It's fashionable these days to talk about 'spirituality' instead of religiousness. The term is designed to include people who are still basically religious, but who are, perhaps, turned off by traditional religions.

The problem is that if you thought defining 'religion' was tough, well it's a piece of cake compared with defining 'spirituality!

In the US, where most people say they are both 'religious' and 'spiritual', it seems that people use the terms to describe different aspects of religion. In essence 'religious' means you are a churchgoer, while 'spiritual' means that you feel connected to some larger, supernatural belief.

To find out whether similar ideas prevail in Europe, Joantine Berghuijs (a PhD researcher at Utrecht University) and colleagues surveyed 2344 Dutch people - a mix of men and women of all ages.

They found that only 25% called themselves both religious and spiritual, while 16% said they were only religious and 19% said they were only spiritual. The rest (40%) were neither.

They found that people who said they were spiritual did tend to hold  a bunch of non-traditional beliefs - spiritual transformation, belief in paranormal issues, monism, experiences of non-religious transcendence, paranormal experiences, and karma.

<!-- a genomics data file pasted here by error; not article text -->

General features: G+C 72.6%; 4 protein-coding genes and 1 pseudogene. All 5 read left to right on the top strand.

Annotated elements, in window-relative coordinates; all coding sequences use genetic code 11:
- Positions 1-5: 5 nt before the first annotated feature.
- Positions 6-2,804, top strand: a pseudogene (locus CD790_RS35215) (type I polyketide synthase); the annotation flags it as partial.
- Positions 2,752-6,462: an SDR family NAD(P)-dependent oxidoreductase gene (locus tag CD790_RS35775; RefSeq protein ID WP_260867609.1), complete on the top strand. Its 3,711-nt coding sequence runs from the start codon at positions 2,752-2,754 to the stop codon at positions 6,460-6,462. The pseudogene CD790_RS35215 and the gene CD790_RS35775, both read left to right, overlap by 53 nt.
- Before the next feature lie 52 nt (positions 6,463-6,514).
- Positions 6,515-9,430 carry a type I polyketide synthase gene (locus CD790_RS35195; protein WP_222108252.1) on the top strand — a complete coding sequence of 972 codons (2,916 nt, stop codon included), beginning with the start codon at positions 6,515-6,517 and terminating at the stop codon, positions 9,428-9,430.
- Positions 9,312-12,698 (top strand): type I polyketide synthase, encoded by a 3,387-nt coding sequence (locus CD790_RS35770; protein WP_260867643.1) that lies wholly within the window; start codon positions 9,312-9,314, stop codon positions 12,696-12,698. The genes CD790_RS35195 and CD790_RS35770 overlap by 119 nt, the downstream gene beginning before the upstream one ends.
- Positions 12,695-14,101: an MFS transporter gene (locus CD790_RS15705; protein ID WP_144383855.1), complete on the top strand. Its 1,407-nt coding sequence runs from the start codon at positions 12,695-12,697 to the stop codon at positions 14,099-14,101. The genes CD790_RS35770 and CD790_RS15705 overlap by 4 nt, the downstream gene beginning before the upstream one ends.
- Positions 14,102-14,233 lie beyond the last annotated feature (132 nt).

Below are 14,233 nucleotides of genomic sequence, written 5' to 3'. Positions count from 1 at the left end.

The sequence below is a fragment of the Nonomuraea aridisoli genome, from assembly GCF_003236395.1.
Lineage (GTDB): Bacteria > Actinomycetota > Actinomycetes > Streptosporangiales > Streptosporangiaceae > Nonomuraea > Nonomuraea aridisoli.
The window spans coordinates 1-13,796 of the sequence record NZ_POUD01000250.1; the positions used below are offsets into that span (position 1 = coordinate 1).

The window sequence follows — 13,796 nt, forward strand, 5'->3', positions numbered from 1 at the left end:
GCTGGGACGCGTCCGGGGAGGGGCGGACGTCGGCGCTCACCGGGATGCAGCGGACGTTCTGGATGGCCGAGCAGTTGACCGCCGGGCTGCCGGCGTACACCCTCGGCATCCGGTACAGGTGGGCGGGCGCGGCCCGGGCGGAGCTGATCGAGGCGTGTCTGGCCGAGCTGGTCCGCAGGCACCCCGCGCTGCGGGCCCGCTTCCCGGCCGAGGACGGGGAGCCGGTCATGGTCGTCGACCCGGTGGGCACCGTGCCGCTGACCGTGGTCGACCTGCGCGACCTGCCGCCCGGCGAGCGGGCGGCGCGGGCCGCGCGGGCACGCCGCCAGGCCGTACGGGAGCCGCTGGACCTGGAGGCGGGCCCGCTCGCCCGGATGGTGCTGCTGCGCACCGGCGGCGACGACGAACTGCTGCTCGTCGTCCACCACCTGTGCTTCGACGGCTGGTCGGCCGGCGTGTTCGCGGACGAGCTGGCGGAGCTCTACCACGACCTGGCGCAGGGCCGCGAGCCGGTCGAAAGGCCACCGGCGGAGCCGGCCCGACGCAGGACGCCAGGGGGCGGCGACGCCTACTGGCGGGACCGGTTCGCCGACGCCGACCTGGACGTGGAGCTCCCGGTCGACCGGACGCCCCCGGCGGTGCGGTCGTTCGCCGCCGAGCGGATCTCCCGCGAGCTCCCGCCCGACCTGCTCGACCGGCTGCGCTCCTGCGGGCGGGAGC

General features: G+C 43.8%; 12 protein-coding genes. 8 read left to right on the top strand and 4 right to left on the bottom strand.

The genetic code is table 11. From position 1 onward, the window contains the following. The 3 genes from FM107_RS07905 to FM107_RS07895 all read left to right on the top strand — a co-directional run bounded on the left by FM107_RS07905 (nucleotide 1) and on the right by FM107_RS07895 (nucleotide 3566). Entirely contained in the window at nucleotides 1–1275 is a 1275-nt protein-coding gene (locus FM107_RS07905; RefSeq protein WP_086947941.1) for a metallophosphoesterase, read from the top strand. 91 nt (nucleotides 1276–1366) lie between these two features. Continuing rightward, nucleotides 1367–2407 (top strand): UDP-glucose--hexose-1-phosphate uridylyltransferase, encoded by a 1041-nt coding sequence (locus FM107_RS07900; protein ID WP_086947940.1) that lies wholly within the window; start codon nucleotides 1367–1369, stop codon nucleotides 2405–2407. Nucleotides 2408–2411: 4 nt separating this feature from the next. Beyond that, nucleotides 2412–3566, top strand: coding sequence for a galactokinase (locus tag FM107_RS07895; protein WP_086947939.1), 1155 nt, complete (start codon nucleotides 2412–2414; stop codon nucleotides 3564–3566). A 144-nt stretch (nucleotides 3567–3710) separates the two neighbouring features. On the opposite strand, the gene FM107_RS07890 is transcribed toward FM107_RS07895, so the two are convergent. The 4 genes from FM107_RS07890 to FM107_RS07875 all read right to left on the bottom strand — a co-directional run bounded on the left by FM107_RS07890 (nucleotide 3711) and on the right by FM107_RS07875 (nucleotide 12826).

The graphic maps out how people in each of the four groups (religious + spiritual, spiritual only, religious only and neither) scored on 'religious' and 'spiritual' beliefs.

You can see that the 'spiritual only' group scores high on spirituality but low on religion (meaning things like traditional religion, such as affiliation, attendance and prayer). That's as you would expect.

However, the strange thing was that those who were 'spiritual and religious' were actually more religious than those who were just 'religious'. They were also more spiritual than those who were only spiritual.

On digging further, they found that the ‘both spiritual and religious’ group could actually be split into two: one group that combined "a strong orientation toward traditional religion with new spirituality and one that is mainly oriented toward new spirituality".

What they suggest is that, in the Netherlands at least, people who say they are spiritual are probably at a half-way point between the religious and non-religious. Calling yourself religious (and not spiritual) probably reflects a 'life orientation' rather than any particularly strong beliefs.

Whereas people who are both spiritual and religious are highly religious - they probably represent the 'new religious' movements. Some are revival movements within established churches, while others are opposed to traditional religions.

Either way, it seems that what people mean when they say they are spiritual probably depends on whether or not they also think they are religious!